Build Your Own Music Recommender by Modeling Internet Radio Streams

Jan 1, 2012

Abstract: In the Internet music scene, where recommendation technology is key for navigating huge collections, large market players enjoy a considerable advantage. Accessing a wider pool of user feedback leads to an increasingly more accurate analysis of user tastes, effectively creating a ``rich get richer'' effect. This work aims at significantly lowering the entry barrier for creating music recommenders, through a paradigm coupling a public data source and a new collaborative filtering (CF) model. We claim that Internet radio stations form a readily available resource of abundant fresh human signals on music through their playlists, which are essentially cohesive sets of related tracks. In a way, our models rely on the knowledge of a diverse group of experts in lieu of the commonly used wisdom of crowds. Over several weeks, we aggregated publicly available playlists of thousands of Internet radio stations, resulting in a dataset encompassing millions of plays, and hundreds of thousands of tracks and artists. This provides the large scale ground data necessary to mitigate the cold start problem of new items at both mature and emerging services. Furthermore, we developed a new probabilistic CF model, tailored to the Internet radio resource. The success of the model was empirically validated on the collected dataset. Moreover, we tested the model at a cross-source transfer learning manner -- the same model trained on the Internet radio data was used to predict behavior of Yahoo Music users. This demonstrates the ability to tap the Internet radio signals in other music recommendation setups. Based on encouraging empirical results, our hope is that the proposed paradigm will make quality music recommendation accessible to all interested parties in the community. Download: BootstrapMusicRecommendation WWW2012.pdf ACM COPYRIGHT NOTICE. Copyright © 2012 by the Association for Computing Machinery, Inc. Permission to make digital or hard copies of part or all of this work for personal or classroom use is granted without fee provided that copies are not made or distributed for profit or commercial advantage and that copies bear this notice and the full citation on the first page. Copyrights for components of this work owned by others than ACM must be honored. Abstracting with credit is permitted. To copy otherwise, to republish, to post on servers, or to redistribute to lists, requires prior specific permission and/or a fee. Request permissions from Publications Dept., ACM, Inc., fax +1 (212) 869-0481, or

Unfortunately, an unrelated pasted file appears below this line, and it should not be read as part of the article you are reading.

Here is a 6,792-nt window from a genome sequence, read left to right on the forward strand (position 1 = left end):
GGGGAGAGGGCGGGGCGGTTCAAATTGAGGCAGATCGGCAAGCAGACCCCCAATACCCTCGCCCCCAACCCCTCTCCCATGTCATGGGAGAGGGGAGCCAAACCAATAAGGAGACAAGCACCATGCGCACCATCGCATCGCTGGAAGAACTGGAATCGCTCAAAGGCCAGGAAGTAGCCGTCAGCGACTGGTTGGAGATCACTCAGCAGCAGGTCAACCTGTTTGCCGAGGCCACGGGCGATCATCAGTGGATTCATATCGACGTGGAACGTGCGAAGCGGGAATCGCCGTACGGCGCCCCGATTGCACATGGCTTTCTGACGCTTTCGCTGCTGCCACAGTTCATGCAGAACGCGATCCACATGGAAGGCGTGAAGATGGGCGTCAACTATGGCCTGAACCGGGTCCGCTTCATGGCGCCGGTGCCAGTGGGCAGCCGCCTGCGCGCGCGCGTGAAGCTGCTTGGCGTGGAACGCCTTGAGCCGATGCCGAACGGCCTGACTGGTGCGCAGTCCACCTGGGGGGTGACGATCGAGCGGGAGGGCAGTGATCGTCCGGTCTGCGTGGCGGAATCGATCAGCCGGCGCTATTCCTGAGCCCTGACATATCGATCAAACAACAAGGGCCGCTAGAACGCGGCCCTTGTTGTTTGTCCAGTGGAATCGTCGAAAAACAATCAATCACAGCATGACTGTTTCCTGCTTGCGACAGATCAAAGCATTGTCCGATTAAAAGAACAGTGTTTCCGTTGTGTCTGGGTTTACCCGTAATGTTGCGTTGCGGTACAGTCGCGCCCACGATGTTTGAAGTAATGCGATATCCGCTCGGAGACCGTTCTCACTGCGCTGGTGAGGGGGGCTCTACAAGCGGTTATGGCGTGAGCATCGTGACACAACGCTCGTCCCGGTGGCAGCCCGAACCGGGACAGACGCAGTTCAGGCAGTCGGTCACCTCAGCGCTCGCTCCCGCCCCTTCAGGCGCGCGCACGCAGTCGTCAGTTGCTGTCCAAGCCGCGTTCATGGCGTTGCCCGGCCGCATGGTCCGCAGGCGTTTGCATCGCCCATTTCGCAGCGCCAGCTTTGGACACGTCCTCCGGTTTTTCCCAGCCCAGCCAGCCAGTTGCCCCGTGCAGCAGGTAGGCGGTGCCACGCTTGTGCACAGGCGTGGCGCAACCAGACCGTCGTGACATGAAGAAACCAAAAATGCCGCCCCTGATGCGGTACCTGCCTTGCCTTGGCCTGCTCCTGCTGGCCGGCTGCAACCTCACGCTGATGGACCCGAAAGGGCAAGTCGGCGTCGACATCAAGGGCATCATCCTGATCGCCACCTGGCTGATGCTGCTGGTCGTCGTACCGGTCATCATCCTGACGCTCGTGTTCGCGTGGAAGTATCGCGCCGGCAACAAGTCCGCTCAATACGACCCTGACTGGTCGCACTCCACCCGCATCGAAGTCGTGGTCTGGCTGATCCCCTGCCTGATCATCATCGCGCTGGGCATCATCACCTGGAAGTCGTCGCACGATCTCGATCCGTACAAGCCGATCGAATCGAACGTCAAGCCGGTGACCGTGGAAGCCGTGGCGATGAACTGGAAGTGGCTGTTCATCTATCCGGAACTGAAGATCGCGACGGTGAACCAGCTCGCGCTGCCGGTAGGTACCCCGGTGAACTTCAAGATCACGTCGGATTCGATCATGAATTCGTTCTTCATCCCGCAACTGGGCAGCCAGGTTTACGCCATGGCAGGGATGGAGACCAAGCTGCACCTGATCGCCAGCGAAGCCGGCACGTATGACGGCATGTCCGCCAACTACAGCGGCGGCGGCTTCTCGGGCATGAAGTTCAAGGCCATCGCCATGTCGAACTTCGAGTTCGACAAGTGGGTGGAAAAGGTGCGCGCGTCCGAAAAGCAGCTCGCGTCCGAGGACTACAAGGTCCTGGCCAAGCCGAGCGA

• WWW'2012, Lyon, France